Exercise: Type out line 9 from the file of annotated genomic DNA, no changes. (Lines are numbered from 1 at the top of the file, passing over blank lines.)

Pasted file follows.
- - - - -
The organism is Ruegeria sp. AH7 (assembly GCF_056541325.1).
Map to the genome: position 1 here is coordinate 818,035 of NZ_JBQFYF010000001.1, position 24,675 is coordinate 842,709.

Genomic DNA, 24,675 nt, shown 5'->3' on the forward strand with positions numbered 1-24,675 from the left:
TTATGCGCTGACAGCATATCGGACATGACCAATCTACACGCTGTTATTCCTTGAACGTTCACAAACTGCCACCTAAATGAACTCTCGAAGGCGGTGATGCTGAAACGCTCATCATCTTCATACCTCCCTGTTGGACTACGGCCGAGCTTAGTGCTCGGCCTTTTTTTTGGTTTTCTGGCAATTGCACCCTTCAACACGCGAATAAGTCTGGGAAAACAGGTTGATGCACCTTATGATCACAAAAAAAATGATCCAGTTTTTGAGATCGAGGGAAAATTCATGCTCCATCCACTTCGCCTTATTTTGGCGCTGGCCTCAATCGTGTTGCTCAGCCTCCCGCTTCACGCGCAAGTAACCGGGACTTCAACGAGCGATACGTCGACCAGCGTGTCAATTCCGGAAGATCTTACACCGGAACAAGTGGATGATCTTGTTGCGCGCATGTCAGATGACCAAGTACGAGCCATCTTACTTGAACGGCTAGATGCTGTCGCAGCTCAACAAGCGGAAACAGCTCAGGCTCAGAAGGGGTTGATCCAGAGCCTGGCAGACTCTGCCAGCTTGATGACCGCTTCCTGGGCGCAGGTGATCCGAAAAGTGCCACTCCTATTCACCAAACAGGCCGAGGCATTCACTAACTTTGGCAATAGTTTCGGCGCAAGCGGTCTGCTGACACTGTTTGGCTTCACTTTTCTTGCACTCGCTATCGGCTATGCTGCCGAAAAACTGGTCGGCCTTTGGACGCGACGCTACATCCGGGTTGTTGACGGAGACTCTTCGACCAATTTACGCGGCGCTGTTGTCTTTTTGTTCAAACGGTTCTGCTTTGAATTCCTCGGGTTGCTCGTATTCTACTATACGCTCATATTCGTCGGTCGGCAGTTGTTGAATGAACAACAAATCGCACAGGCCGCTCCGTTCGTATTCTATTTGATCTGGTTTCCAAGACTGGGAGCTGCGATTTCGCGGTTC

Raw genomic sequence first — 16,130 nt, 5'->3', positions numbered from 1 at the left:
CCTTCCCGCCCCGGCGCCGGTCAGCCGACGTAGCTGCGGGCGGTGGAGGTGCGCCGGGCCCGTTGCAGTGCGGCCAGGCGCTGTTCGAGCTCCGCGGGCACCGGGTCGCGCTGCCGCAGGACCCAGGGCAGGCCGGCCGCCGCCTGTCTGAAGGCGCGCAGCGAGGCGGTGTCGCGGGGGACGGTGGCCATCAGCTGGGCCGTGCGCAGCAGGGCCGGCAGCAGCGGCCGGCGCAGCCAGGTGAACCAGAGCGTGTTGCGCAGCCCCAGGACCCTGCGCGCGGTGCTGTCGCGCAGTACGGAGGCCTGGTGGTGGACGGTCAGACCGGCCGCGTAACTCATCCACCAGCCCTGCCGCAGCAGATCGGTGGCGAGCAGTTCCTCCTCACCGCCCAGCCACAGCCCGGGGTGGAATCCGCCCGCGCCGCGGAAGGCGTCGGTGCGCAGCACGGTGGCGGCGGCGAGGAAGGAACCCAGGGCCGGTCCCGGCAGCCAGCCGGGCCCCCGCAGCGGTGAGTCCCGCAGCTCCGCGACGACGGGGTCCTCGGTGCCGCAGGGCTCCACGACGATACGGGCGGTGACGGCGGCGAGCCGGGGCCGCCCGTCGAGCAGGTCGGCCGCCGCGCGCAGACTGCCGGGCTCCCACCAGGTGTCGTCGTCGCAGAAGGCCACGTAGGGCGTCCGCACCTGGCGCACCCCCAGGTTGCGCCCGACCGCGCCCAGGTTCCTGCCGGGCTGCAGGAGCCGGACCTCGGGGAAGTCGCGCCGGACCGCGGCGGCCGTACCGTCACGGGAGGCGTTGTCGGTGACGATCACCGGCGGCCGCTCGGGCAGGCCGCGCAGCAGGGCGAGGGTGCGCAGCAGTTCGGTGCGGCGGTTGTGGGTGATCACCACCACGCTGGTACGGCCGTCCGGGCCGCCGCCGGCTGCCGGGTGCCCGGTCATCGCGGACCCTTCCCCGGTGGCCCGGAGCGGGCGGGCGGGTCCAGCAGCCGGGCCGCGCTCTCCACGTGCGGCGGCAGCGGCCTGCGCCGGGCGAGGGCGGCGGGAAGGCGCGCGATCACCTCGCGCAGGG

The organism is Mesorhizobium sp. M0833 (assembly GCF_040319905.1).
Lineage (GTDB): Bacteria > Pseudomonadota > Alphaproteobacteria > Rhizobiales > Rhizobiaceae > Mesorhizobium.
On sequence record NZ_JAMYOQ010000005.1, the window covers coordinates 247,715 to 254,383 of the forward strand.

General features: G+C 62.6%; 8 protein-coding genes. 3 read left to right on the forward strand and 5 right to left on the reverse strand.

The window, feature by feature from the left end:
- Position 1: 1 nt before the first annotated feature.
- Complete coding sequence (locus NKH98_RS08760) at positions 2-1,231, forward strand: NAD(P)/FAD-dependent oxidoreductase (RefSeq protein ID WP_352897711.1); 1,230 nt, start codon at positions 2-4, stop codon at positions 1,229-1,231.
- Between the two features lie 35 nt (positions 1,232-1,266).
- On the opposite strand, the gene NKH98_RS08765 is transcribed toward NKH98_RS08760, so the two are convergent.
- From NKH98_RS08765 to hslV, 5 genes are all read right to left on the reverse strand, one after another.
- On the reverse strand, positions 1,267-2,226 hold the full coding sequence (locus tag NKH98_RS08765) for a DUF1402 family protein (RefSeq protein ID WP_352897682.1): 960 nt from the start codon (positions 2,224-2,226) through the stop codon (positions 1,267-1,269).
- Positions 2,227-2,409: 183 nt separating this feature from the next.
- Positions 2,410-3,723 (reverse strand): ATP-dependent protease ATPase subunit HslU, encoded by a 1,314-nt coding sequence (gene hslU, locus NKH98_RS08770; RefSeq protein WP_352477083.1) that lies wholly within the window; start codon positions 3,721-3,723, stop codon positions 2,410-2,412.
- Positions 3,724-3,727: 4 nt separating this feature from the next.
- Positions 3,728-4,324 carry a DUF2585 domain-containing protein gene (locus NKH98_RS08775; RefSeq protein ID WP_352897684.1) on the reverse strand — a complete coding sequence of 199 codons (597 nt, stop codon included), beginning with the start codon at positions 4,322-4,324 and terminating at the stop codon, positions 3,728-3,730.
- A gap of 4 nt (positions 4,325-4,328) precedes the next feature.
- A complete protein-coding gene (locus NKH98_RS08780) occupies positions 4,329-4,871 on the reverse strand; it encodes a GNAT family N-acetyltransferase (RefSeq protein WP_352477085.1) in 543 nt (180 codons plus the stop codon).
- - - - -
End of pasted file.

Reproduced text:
On sequence record NZ_JAMYOQ010000005.1, the window covers coordinates 247,715 to 254,383 of the forward strand.